Interview with Marium Khalid

29 Sep


We first met Marium Khalid in an abandoned Atlanta warehouse after a brilliant immersive performance of her theater company’s adaptation of Moby-Dick. And now we follow everything she creates, because everything she creates is challenging and magical.

Marium Khalid-245


Her vision statement inspires us:

I was lost in the desert, so I built a shade.
I craved knowledge, so I learned to listen.
I was living in gray, so I brightened the colors.
I wanted to teach, so I become a student.
I heard my song, so I found my voice.
I desired to conquer, so I learned how to share. I yearned to grow, so I discovered my roots.
I needed to love, so I decided to help.
I wanted a change, so I spoke to the times.
I needed to heal, so I found my breath.
I decided to create, so I erased all borders.
I wanted to laugh, so I learned to dance.
I hungered for adventure, so I rode an elephant. I aspired to fly, so I made wings.
This is Saïah
I am Saïah.


So much of your work is a mix of magical thinking and some inescapable darkness. Can you describe that special machine of magic and darkness? And do you think it is something everyone “has,” and at some level either struggles with or embraces, or is it something that surfaces only for a certain tribe of us?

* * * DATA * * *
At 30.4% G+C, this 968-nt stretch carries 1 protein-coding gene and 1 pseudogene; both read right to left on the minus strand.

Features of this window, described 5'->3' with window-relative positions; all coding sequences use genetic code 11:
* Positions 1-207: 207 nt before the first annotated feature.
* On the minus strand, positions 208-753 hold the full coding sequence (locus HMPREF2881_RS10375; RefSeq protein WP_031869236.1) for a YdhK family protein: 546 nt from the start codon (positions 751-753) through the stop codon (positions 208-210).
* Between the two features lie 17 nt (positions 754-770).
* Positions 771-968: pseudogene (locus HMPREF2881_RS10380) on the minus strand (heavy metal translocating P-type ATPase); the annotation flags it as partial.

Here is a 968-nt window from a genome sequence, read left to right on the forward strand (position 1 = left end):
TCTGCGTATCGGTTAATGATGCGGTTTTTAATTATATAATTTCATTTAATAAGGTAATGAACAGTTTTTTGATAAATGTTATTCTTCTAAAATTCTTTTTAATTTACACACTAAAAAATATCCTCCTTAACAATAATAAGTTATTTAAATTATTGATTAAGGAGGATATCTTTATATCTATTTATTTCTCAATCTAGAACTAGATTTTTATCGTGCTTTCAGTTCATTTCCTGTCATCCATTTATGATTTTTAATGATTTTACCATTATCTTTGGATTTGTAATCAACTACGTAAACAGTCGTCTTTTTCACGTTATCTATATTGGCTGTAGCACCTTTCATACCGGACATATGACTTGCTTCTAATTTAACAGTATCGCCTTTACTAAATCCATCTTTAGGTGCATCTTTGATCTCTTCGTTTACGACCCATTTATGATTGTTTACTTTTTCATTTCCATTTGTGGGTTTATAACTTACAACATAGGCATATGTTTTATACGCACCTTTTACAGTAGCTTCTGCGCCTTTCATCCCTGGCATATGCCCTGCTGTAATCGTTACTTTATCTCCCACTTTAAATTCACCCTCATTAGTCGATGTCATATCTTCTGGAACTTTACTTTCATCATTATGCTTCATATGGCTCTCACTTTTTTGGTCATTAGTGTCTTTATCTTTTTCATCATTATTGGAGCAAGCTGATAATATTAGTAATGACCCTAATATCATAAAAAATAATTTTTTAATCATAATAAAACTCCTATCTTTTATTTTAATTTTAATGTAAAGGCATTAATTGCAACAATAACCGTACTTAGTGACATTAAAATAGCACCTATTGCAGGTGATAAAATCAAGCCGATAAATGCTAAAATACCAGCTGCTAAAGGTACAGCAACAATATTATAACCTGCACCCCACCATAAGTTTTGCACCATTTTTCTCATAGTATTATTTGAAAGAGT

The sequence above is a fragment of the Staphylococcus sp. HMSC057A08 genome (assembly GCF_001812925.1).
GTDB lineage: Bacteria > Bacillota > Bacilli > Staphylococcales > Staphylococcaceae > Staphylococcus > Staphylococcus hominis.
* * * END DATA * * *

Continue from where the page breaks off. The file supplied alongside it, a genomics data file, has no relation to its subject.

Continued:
Thank you for noticing.
Magic is the world which we don’t pay attention to, or happen to miss the moment we glance its way. Darkness, is the un-nerving realization of that moment lost.
What I follow—search for, is the truth. Truth in lives, grand gestures, moments, cracks, breaths. Once I get to the root of it, I look around and realize that it is soaked in mystery, genius, flawless connections from one soul to the next- but the journey to get there, required the breaking open of wounds that had been patched up decades ago.
My work comes from my own life’s work. The practice I uphold myself to- to heal the wounds of “the past.” Every single being on this planet suffers from the wounds caused from the past—Those wounds are perceived as a darkness. Most choose to settle into them, or perhaps struggle to face them. I have found in my life and work, that the key to reaching a higher truth is ripping those wounds, that darkness open, revealing it in the light of day and speak it, in truth. When Truth is revealed in all its darkening glory, therein lies the magic of it all.


Do you find your style evolving as you continue to design and produce, or do you want to continue to explore what I would call a postmodern mythos, with all its depths and complexity?